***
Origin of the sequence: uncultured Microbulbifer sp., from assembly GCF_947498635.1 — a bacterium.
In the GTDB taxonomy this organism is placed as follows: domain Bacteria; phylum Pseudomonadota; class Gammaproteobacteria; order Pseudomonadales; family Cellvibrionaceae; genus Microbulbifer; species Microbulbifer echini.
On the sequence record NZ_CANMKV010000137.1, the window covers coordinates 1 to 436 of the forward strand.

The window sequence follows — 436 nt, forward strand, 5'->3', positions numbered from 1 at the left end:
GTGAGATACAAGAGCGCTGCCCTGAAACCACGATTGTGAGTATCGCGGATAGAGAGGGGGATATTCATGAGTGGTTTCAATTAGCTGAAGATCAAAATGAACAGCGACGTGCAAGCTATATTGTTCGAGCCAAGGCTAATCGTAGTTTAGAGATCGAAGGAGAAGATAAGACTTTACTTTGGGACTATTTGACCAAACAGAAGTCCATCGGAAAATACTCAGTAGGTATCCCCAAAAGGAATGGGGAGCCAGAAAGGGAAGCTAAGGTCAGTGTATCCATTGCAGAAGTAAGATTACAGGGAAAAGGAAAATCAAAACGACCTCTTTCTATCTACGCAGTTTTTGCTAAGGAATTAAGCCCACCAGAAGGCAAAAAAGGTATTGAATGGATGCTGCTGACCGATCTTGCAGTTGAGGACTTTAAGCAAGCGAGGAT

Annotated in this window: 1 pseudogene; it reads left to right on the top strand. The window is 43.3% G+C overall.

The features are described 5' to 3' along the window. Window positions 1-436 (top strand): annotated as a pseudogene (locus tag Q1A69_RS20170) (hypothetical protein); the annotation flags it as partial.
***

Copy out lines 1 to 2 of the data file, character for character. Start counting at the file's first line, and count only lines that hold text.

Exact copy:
Origin of the sequence: uncultured Microbulbifer sp., from assembly GCF_947498635.1 — a bacterium.
In the GTDB taxonomy this organism is placed as follows: domain Bacteria; phylum Pseudomonadota; class Gammaproteobacteria; order Pseudomonadales; family Cellvibrionaceae; genus Microbulbifer; species Microbulbifer echini.